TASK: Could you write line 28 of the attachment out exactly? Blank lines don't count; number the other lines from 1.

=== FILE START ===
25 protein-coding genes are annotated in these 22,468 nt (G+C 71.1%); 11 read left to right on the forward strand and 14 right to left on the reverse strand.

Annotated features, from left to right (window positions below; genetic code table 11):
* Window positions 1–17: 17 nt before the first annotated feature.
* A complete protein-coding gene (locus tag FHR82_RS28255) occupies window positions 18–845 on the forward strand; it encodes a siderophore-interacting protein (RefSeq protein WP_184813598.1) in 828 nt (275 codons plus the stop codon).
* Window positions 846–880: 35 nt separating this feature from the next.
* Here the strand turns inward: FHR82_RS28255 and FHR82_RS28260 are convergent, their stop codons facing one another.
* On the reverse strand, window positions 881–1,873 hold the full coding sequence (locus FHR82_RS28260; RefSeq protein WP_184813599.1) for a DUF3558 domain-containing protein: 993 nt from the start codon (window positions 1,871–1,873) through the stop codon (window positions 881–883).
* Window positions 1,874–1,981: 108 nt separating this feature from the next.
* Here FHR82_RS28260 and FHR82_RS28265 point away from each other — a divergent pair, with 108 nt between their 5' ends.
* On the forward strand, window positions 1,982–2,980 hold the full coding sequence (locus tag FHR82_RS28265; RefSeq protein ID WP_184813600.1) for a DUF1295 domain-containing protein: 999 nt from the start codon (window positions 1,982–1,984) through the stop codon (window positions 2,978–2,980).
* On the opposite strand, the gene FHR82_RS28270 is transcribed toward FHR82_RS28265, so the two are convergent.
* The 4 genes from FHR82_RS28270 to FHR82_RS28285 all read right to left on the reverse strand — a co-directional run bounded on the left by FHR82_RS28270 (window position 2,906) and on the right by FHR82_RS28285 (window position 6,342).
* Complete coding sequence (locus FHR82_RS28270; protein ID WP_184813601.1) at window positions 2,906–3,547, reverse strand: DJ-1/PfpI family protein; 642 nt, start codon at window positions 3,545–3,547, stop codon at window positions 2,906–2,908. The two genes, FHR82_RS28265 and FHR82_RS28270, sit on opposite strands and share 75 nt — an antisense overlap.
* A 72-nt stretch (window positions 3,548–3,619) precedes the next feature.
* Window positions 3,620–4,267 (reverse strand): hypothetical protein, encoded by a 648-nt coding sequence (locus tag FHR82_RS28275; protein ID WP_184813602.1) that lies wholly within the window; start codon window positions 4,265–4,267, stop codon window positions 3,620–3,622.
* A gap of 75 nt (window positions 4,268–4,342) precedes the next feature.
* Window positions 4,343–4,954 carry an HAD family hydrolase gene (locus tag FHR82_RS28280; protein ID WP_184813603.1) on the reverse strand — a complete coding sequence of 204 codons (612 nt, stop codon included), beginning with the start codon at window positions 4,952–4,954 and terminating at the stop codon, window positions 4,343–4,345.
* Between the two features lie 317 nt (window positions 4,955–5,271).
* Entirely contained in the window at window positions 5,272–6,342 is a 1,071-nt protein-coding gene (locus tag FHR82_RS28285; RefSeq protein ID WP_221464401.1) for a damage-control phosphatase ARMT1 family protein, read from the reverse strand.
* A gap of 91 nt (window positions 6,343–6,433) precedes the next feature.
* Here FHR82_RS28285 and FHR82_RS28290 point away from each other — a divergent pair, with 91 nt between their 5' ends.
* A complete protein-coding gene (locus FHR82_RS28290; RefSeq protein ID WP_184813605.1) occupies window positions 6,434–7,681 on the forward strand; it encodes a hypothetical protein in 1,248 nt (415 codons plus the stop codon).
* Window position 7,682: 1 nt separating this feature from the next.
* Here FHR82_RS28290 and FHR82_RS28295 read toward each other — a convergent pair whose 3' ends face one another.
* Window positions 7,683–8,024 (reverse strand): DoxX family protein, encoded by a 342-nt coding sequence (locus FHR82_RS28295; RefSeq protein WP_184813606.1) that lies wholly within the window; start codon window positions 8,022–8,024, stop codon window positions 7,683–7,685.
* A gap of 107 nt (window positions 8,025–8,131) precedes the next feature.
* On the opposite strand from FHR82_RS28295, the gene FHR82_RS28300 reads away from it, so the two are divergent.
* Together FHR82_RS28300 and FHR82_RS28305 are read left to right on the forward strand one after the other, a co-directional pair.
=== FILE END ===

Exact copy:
* Together FHR82_RS28300 and FHR82_RS28305 are read left to right on the forward strand one after the other, a co-directional pair.